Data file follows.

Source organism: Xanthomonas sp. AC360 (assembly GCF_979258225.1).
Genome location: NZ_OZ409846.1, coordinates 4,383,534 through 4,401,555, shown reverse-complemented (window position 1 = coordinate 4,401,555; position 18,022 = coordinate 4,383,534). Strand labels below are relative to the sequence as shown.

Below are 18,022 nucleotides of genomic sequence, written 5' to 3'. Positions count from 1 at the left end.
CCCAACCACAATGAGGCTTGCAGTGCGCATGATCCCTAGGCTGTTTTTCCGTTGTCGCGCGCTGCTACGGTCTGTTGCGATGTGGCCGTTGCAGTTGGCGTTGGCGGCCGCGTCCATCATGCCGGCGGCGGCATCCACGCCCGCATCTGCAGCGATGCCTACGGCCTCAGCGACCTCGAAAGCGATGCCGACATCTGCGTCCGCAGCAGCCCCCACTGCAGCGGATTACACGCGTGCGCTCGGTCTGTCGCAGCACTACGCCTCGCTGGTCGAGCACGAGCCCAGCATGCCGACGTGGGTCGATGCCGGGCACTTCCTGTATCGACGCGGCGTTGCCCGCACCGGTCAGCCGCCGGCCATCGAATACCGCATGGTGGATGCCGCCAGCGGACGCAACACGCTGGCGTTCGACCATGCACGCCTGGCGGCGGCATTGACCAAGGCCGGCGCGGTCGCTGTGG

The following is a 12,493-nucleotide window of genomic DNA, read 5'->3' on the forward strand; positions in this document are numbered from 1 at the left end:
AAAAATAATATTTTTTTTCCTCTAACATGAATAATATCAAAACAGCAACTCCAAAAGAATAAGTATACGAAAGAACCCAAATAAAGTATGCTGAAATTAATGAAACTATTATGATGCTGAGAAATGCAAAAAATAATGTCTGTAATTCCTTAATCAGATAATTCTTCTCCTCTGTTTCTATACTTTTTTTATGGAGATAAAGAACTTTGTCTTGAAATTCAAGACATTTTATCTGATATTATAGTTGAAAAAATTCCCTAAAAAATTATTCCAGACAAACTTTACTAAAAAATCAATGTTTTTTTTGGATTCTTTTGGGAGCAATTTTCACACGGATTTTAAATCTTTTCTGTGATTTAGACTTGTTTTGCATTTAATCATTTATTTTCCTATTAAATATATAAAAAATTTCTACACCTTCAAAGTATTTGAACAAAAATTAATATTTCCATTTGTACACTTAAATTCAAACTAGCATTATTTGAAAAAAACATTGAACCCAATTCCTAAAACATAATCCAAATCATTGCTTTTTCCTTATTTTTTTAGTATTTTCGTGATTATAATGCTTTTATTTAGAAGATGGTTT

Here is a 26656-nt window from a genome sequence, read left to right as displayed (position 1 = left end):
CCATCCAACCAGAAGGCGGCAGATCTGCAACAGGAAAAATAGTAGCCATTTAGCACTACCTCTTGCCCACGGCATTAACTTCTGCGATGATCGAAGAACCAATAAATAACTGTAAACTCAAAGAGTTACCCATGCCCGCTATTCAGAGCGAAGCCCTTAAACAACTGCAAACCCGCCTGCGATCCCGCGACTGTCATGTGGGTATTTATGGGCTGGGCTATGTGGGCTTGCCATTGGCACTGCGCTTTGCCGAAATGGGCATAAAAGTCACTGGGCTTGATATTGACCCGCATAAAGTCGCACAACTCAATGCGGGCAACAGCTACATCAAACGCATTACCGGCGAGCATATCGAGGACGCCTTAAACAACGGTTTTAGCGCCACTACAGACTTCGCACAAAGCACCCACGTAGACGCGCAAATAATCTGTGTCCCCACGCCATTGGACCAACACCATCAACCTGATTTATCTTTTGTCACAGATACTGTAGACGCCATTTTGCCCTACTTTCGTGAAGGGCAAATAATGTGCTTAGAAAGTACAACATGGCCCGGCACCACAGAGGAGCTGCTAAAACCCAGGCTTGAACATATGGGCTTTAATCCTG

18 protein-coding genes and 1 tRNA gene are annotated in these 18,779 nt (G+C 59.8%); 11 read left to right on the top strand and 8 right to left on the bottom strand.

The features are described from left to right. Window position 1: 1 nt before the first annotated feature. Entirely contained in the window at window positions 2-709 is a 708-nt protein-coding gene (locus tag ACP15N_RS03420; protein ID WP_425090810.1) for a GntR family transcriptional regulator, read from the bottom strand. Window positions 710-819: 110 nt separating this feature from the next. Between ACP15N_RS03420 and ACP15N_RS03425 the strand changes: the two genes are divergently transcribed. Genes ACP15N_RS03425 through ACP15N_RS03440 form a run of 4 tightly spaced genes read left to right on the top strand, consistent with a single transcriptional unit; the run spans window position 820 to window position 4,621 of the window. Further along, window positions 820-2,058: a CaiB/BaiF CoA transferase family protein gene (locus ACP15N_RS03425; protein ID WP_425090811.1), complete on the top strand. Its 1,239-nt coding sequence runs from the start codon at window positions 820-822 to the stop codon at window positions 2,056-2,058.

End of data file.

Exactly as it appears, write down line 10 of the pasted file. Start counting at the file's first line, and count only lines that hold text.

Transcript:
The features are described from left to right. Window position 1: 1 nt before the first annotated feature. Entirely contained in the window at window positions 2-709 is a 708-nt protein-coding gene (locus tag ACP15N_RS03420; protein ID WP_425090810.1) for a GntR family transcriptional regulator, read from the bottom strand. Window positions 710-819: 110 nt separating this feature from the next. Between ACP15N_RS03420 and ACP15N_RS03425 the strand changes: the two genes are divergently transcribed. Genes ACP15N_RS03425 through ACP15N_RS03440 form a run of 4 tightly spaced genes read left to right on the top strand, consistent with a single transcriptional unit; the run spans window position 820 to window position 4,621 of the window. Further along, window positions 820-2,058: a CaiB/BaiF CoA transferase family protein gene (locus ACP15N_RS03425; protein ID WP_425090811.1), complete on the top strand. Its 1,239-nt coding sequence runs from the start codon at window positions 820-822 to the stop codon at window positions 2,056-2,058.